Only 11 patients could be found at Stanford but colleagues at Vanderbilt and Harvard supplied more than 100 additional cases. The pooled analysis showed an average increase in blood glucose levels of 16mg/dl. “This is not a class effect – it is specific to the pravastatin-paroxetine combination”, emphasised Professor Altman. The initial study excluded diabetics because it was reasoned they would have detected and corrected the rise in glucose as part of their routine monitoring. However, when diabetics were analysed, the average rise in blood glucose on the combination was 60mg/dl – “crazily high”, said Professor Altman. The effect was confirmed experimentally in a mouse model – the mice were fed on butter and Sprite.

In a further development of this work, the researcher examined Internet search logs (Bing) to see whether patients were experiencing symptoms and searching for information. He found that patients searching for information on the two drugs and phrases such as “peeing a lot” caused a ten-fold ‘bump’ above the baseline. As a result, the FDA has now started collaboration with Microsoft to identify signals of problems with newly released medicines. Such findings do not prove there is an effect but they do provide useful signals, said Professor Altman.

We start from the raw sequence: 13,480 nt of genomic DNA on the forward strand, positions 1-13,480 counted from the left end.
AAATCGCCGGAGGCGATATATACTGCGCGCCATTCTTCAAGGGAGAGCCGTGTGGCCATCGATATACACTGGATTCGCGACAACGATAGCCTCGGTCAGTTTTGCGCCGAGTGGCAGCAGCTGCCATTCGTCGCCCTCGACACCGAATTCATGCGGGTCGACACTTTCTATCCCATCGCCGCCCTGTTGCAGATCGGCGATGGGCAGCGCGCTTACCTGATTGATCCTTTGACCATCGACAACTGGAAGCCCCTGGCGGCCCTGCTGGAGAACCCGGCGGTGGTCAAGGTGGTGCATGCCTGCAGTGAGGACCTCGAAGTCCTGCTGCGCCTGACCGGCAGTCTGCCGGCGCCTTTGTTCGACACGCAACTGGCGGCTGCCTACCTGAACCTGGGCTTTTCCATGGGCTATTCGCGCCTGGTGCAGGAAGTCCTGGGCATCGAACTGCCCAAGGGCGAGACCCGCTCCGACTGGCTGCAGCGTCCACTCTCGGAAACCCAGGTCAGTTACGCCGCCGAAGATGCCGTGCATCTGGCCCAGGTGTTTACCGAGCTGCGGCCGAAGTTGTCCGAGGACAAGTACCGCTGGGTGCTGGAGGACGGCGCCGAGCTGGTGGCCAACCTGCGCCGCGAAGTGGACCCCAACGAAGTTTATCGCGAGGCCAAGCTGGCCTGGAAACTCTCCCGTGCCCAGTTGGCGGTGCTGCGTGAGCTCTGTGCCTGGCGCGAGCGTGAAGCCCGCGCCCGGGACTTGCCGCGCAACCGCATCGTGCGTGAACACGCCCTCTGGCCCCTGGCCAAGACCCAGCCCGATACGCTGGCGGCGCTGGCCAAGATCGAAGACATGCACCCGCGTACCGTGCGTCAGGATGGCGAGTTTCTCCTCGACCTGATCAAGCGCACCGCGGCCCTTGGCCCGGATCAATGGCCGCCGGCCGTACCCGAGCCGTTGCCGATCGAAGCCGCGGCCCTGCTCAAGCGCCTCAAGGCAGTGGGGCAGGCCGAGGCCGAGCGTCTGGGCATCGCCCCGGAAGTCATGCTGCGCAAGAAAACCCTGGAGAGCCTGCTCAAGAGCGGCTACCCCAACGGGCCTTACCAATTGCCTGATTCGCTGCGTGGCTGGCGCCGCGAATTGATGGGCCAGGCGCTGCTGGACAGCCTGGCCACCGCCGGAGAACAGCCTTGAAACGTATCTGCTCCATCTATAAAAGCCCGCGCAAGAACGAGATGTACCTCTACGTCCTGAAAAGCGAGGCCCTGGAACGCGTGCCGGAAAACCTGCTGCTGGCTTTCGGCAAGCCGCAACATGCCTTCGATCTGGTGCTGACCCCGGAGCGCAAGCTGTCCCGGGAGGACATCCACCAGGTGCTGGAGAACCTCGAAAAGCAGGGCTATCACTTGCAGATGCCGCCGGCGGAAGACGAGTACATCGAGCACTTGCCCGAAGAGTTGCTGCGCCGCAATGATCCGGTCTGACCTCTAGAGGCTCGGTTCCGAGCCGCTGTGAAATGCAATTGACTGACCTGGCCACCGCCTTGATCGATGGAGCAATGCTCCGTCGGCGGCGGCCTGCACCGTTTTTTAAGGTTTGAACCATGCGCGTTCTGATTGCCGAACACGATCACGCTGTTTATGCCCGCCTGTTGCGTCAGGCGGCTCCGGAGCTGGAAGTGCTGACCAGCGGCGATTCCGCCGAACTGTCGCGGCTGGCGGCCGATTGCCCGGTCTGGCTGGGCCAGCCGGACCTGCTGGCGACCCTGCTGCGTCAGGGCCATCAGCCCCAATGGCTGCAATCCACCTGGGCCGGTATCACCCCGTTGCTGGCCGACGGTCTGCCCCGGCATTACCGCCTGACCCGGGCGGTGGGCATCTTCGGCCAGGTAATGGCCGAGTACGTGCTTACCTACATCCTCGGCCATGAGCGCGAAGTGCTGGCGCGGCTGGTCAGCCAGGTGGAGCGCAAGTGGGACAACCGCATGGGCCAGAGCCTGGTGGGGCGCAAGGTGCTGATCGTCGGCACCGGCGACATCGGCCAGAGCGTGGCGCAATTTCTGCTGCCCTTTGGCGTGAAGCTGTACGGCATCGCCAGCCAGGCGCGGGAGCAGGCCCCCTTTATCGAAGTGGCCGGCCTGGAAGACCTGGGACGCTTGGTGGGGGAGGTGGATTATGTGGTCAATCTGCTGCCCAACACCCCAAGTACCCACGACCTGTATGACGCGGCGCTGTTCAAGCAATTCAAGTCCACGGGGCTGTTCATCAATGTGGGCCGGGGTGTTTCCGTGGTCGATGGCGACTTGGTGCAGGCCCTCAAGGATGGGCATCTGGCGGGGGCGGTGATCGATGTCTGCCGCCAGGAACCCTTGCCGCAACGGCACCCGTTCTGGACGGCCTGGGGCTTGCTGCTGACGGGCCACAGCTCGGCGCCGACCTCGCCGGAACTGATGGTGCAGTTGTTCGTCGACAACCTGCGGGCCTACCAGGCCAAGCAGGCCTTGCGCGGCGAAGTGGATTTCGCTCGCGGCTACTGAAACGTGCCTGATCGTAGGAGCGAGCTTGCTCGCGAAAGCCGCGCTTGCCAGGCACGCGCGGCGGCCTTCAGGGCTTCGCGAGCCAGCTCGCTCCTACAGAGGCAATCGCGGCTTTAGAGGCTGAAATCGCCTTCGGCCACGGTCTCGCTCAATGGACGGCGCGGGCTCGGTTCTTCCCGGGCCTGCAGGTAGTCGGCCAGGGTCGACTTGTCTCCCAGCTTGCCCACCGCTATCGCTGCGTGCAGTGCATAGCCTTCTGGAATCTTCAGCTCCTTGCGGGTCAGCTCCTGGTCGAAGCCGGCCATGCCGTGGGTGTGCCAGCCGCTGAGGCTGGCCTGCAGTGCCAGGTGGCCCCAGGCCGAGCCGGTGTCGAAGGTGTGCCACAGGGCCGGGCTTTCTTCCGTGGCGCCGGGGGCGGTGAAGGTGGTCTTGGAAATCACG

Tweets might also be a good source of information, but they are difficult to interpret using current techniques because tweets are not written in proper English, he added. He also acknowledged that if a side effect is mentioned in the news, many people search for it online and create a spurious peak in data.

Future developments in this field include ‘drug repurposing’ as informatics helps to uncover ‘unofficial’ effects of established drugs, suggested Professor Altman.

 

 

Hepatitis C
Working closely with patients on the management of hepatitis C is a big opportunity for hospital pharmacists to improve patient safety, outcomes and efficiency – and patient feedback indicates that pharmacists really add value, Carmen Rodriguez (Gregorio Marañón University Hospital, Madrid, Spain) told the audience at the International Pearls session.